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    Health inequalities and stroke rapid literature review raw data

    Longley, Verity ORCID logoORCID: https://orcid.org/0000-0002-5492-8344 (2023) Health inequalities and stroke rapid literature review raw data. [Dataset] (Unpublished)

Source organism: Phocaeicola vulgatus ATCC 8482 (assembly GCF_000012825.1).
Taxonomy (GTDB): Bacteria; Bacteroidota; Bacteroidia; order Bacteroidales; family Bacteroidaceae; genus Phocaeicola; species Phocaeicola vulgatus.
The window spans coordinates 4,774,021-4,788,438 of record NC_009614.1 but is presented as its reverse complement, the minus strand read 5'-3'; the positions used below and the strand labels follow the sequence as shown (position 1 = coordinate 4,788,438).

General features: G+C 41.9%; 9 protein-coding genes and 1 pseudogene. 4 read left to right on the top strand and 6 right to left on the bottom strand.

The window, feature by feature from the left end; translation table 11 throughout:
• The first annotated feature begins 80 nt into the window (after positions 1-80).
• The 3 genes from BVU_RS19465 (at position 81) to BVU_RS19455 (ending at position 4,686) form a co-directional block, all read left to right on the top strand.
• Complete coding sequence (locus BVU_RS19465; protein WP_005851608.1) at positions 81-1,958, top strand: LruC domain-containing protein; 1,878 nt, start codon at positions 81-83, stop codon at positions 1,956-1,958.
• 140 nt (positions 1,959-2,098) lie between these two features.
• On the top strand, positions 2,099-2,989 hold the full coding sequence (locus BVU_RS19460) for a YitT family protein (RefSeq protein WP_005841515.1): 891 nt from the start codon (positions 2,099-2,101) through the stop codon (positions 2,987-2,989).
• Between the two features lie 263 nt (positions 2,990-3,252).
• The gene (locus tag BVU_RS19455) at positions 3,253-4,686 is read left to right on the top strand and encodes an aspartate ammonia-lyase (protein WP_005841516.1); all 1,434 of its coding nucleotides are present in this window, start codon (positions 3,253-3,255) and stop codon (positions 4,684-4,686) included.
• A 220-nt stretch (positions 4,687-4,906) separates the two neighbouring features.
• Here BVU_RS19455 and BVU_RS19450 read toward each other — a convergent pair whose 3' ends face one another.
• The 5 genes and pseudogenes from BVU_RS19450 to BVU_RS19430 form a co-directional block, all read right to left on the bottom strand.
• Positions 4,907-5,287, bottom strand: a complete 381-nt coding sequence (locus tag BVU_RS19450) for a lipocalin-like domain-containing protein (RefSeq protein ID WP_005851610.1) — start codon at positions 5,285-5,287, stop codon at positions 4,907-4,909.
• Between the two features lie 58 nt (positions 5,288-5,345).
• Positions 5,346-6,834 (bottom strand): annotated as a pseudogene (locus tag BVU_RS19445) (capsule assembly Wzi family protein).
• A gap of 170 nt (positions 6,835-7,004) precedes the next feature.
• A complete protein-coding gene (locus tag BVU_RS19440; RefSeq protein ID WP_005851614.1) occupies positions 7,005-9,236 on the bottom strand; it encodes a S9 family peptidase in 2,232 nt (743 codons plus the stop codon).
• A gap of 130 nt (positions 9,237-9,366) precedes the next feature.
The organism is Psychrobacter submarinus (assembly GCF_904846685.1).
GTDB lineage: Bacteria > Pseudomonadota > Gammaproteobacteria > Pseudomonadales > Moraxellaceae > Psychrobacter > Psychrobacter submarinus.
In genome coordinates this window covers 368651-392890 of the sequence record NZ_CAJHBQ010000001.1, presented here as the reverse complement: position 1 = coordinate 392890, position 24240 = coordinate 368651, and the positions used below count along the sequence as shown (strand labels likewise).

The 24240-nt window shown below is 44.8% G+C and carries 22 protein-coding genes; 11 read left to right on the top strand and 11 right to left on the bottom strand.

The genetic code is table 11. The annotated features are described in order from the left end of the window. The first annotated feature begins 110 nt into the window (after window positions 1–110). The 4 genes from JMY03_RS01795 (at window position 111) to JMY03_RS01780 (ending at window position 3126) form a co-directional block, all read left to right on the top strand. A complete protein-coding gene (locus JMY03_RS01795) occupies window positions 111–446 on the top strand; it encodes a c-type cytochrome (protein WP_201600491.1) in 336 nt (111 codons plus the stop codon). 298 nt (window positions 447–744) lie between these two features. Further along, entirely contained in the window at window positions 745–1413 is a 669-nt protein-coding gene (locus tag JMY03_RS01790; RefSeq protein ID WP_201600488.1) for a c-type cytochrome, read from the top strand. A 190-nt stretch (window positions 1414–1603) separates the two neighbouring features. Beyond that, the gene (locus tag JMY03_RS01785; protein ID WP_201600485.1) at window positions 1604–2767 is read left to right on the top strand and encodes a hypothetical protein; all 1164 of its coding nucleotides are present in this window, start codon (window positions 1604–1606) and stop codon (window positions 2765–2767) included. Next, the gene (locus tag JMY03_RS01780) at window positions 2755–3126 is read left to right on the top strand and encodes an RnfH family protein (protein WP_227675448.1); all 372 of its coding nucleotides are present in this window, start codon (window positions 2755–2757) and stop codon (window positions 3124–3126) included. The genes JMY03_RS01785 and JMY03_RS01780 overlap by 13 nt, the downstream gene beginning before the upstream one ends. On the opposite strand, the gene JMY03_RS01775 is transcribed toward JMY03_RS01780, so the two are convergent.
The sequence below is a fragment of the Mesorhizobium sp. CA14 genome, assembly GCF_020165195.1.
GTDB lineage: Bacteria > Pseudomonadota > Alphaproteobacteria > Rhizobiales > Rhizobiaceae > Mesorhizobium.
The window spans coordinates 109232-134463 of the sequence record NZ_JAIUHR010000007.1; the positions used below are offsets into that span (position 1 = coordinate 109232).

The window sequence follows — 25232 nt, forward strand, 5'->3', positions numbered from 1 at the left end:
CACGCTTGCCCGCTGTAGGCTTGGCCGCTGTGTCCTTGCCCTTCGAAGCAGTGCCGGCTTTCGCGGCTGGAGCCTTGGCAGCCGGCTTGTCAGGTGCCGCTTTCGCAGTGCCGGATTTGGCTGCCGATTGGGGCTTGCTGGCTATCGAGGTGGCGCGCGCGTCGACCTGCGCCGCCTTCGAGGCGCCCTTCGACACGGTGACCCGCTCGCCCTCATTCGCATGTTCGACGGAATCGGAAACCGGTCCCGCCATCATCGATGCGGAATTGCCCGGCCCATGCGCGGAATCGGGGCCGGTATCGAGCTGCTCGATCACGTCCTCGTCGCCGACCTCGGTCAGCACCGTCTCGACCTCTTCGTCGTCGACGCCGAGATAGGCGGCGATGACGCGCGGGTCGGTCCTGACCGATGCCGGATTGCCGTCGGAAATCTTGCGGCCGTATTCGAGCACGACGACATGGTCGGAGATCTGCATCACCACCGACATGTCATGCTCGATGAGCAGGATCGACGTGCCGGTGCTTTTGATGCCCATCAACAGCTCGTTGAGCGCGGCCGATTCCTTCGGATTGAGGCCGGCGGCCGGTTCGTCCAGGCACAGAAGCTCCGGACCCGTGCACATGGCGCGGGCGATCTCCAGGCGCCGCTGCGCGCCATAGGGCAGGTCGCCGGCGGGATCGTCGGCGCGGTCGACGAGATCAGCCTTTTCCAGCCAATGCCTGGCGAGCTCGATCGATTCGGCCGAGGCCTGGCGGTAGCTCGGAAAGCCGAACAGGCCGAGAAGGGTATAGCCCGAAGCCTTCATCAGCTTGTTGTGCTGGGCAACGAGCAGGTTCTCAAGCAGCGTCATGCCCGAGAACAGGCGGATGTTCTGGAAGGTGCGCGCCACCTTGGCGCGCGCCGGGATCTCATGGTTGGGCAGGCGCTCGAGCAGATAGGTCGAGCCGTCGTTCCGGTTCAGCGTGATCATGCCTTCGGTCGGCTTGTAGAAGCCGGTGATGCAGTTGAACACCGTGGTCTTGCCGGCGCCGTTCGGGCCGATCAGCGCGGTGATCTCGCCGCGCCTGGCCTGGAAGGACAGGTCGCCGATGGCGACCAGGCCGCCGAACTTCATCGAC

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    Health inequalities are unfair differences in health between different groups in society. We conducted a commissioned rapid review of the research literature of health inequalities and stroke as a first step to finding out what research exists on health inequalities across the stroke pathway, and we collated these studies. We systematically searched five electronic databases for peer reviewed journal articles in September 2022, restricted to studies from 2009 onwards. We included any studies that were about stroke survivors, their carers, or stroke clinicians that reported data on any aspect of health inequalities. We screened studies based on the country the research was from and agreed with Stroke Association to prioritise studies from the UK, expanding to Anglosphere countries, Western Europe and Japan (as a G7 country) where UK data were sparse on the topic area. USA studies were excluded due to major differences to UK healthcare. We categorised studies by four non-mutually exclusive focal lenses of health inequalities: 1. socioeconomic status (SES)/deprivation, 2. protected characteristics, 3. vulnerable groups (inclusion health groups such as migrants, asylum seekers, Gypsy, Roma and traveller communities, rough sleepers and unhoused people, sex workers, people in prison) and 4. geography (urban/rural/coastal communities), and by study topic e.g. thrombectomy, access to services, carers and by stages of the UK stroke care pathway. We conducted parallel Patient Carer and Public Involvement and Engagement (PCPIE) work including visiting six stroke groups across Greater Manchester (November and December 2022) to introduce the topic of health inequalities, discuss stroke survivor and carer priorities and build relationships. A panel of nine stroke survivors and carers met with us at the University/online (January 2023) to consider the findings from our review and contribute to the key messages and recommendations for the next steps for research. We identified 6179 studies from the database searches, and included 70 following screening by title, abstract, and full text. Forty-eight studies were from the UK. Most of the 70 studies, addressed inequalities from the lens of SES/deprivation or ethnicity. Despite a comprehensive search we did not identify any studies of stroke and under-served communities: migrants, asylum seekers, Gypsy, Roma and traveller communities, LGBTQ+ communities, neurodiverse communities, people with learning disabilities, sex workers, people in prison or other socially excluded groups. We identified five studies about urban/rural differences in geography but none relevant to coastal communities. We identified three studies about inequalities outside of the pre-specified lenses. Most studies (58) took a quantitative approach and almost one third (19/70) were epidemiological, about stroke incidence, prevalence or risk. We did not identify studies about inequalities in emotional or psychological support after stroke or return to work, which were priority areas for the stroke survivors we consulted with, and only found two studies reporting their own Patient Carer and Public Involvement and Engagement (PCPIE). Now that these 70 studies have been found and catalogued, critical appraisal of the quality of these studies is essential to know whether their findings can be implemented into practice or used to inform future research. Gaps in the data on inequalities and stroke could be reduced by partnership working with populations who are often not included in research. We strongly recommend all future studies are equipped to enable effective Patient, Carer and Public Involvement, which is rarely included in the research to date. Time, trust and collaboration are needed for researchers and healthcare providers to build meaningful relationships with community organisations that can facilitate engagement with under-served groups and tackle health inequalities. Community organisations will need resources, including long-term funding, and need to believe there is a genuine wish to change the model of co-working from a short-term, professional-led, approach to one that builds trust, ensures respect for values and leads to positive change for their communities.

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